Busker jailed for kicking police officer, damaging lock-up cell

Hannah Teoh
Senior Content Producer
Getty Images file photo

A busker who was arrested for suspected drug-related offences passed his urine test while in custody yet still ended up being jailed for causing a scene at the police station.

In the State Courts on Wednesday (14 February), Ricardo Neville Djunaidi, a 36-year-old Singaporean, pleaded guilty to two charges under the Protection from Harassment Act, one charge of causing hurt to a public servant and one charge of causing mischief.

He was jailed a total of five months and 10 weeks on the charges. A fifth charge of causing mischief was taken into consideration during sentencing.

The court heard that Djunaidi, a busker, was arrested on 5 December 2017 at City Plaza on suspicion of having committed drug-related offences.

He was brought back to the lock-up at the Bedok Police Division Headquarters where he was made to undergo a urine test. He tested negative for controlled drugs and arrangements were made for him to be released from police custody.

Djunaidi then asked if anyone would send him back to City Plaza where he was first arrested. He was then told that the police did not provide such services.

Djunaidi then refused to be released from custody and said that he would rather spend time in jail because he had no money to travel. He became aggressive and started shouting vulgarities at a police officer.

A second officer heard the commotion and tried to ask him to calm down so he could explain police procedures to him. Djunaidi continued to insist that he be brought back to City Plaza, saying that he had left some of his belongings there. He refused to accept the second officer’s explanation and hurled vulgarities at him too.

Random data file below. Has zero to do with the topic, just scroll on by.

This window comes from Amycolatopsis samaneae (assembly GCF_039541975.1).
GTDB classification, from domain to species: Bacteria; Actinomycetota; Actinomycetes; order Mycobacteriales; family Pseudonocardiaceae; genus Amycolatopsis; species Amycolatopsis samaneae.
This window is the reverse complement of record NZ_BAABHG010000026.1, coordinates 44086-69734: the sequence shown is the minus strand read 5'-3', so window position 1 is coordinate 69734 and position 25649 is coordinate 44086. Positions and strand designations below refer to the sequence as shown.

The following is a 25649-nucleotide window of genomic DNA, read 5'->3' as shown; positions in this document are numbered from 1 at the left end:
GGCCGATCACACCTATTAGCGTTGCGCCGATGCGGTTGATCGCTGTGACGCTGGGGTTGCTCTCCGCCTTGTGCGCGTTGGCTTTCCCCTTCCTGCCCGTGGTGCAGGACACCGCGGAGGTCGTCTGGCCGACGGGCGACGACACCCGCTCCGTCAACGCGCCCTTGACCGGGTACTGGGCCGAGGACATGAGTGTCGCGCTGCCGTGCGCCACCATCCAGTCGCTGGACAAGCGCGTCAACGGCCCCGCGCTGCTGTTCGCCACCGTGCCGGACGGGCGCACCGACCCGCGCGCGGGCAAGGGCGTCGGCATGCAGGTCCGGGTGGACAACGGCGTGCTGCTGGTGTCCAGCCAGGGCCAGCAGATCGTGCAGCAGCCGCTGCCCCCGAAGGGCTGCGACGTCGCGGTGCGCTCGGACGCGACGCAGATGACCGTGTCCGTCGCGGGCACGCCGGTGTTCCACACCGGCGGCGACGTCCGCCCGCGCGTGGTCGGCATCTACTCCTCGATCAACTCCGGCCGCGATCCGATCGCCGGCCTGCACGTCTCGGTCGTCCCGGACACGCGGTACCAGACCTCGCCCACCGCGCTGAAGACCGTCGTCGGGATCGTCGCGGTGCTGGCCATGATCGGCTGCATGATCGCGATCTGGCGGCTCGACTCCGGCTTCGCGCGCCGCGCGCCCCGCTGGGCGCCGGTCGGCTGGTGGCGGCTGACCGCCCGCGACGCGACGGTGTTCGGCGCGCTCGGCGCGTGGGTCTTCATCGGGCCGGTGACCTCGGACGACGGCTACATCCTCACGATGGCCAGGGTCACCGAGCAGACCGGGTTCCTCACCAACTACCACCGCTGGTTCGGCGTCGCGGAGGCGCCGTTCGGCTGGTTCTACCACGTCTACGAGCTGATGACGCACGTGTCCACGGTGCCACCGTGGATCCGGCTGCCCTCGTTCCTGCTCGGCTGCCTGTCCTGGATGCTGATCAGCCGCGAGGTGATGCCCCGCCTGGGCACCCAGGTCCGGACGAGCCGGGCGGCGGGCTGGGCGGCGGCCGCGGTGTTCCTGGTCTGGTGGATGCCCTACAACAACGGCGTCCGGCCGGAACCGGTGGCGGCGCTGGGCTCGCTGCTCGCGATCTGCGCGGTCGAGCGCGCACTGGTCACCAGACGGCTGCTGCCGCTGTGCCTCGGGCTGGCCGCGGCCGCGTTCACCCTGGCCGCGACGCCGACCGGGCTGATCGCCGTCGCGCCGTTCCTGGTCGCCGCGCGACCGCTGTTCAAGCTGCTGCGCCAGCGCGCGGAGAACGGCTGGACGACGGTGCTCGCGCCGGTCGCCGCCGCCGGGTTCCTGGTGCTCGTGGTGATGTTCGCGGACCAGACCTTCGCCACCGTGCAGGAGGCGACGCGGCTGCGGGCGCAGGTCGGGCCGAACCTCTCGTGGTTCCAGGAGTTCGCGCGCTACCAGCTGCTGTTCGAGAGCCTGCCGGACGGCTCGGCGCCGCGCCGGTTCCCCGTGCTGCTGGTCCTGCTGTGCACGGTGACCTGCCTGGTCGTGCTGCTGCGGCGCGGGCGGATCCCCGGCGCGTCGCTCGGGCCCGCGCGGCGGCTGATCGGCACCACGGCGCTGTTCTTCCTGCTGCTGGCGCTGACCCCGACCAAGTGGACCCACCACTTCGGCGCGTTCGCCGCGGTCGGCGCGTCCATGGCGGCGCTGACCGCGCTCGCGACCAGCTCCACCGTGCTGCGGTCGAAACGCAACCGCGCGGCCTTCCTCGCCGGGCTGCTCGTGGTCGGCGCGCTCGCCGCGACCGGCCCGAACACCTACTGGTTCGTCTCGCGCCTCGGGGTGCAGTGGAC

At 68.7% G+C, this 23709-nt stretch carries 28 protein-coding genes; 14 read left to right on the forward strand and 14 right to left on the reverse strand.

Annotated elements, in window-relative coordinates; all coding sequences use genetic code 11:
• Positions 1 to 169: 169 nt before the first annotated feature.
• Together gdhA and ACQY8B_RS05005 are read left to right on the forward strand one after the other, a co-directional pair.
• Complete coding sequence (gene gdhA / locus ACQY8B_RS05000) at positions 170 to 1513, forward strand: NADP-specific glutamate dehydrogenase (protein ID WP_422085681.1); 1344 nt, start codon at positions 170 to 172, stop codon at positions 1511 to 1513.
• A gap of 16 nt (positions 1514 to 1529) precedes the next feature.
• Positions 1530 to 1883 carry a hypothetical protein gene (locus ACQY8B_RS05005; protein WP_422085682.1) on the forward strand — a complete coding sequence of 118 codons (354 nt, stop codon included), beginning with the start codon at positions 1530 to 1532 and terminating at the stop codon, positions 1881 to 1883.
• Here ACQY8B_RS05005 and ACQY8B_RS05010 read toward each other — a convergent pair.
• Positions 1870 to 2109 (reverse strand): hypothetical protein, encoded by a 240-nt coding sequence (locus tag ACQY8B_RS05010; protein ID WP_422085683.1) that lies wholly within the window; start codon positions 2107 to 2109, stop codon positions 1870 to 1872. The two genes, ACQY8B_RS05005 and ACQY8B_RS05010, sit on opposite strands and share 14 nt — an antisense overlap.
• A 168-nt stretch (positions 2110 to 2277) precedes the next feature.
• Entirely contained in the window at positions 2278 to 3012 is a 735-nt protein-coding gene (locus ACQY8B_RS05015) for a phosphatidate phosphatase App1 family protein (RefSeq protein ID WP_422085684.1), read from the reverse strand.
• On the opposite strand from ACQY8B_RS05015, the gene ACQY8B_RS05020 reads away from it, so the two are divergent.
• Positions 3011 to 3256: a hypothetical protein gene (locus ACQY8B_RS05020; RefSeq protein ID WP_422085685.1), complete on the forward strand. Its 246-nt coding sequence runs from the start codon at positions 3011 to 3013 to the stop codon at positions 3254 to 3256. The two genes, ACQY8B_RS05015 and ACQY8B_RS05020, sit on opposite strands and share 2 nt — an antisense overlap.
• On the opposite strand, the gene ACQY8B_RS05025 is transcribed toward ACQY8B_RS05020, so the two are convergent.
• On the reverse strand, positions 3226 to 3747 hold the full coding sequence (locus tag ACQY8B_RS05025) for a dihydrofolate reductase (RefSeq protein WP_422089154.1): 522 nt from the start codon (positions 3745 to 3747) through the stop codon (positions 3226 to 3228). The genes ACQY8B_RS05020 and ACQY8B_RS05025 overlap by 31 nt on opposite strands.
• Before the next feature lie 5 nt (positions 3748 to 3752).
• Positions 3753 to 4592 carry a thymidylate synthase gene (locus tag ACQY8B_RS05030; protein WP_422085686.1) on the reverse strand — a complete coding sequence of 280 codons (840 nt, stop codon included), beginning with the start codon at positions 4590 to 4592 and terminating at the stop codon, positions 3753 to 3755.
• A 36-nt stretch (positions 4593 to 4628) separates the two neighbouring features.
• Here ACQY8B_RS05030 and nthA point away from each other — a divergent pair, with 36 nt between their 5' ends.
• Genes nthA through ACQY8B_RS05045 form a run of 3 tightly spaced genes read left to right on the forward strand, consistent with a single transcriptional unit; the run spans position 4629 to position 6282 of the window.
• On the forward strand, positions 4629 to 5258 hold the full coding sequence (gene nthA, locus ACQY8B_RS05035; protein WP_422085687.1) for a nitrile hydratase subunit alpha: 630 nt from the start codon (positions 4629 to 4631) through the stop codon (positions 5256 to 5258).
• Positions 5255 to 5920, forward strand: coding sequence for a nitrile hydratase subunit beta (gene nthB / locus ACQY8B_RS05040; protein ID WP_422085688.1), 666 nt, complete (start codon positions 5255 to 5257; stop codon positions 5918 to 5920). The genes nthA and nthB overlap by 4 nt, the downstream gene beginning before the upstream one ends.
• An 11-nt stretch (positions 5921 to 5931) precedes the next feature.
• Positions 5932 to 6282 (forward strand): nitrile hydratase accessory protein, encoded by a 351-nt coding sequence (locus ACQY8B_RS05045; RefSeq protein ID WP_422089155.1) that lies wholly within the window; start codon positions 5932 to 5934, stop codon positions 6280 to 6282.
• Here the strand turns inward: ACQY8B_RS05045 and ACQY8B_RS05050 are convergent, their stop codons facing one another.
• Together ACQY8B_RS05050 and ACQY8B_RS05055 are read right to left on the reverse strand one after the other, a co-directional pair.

Djunaidi then challenged the officer to a fight. He put up a struggle as two officers tried to restrain him and kicked a third officer on his right leg in the process.

He was later placed in a padded cell. While inside, he tore up the cell’s laminated flooring and damaged other parts of it. The cost of the damage amounted to $2,850.

Calling him a “recalcitrant offender”, Deputy Public Prosecutor (DPP) Tang Shangjun asked for a jail term of at least eight months.

DPP Tang pointed out that Djunaidi had previous convictions including housebreaking, theft and using criminal force on public servants. There was a need to protect public servants, and Djunaidi’s actions showed a blatant disregard for police authority, said Tang.

Djunaidi’s lawyer Christine Chuah asked for leniency for her client, saying that Djunaidi had no close family members in Singapore and was homeless. She also said Djunaidi wished to continue seeking treatment for his anger management issues.

Chuah asked for a total jail term of between three-and-a-half to four-and-a-half months.

Addressing Djunaidi, District Judge Jasvender Kaur said Djunaidi should ask prison officers to refer him to a halfway house so that he would not be homeless after his release.

“I hope you will secure your recovery and not come before the courts again,” she said. She added that busking may not be a long-term solution for him and that he should seek help from agencies such as SCORE to find a stable job.

The maximum penalty for causing hurt to a public servant is a jail term of up to seven years, with fine or caning.

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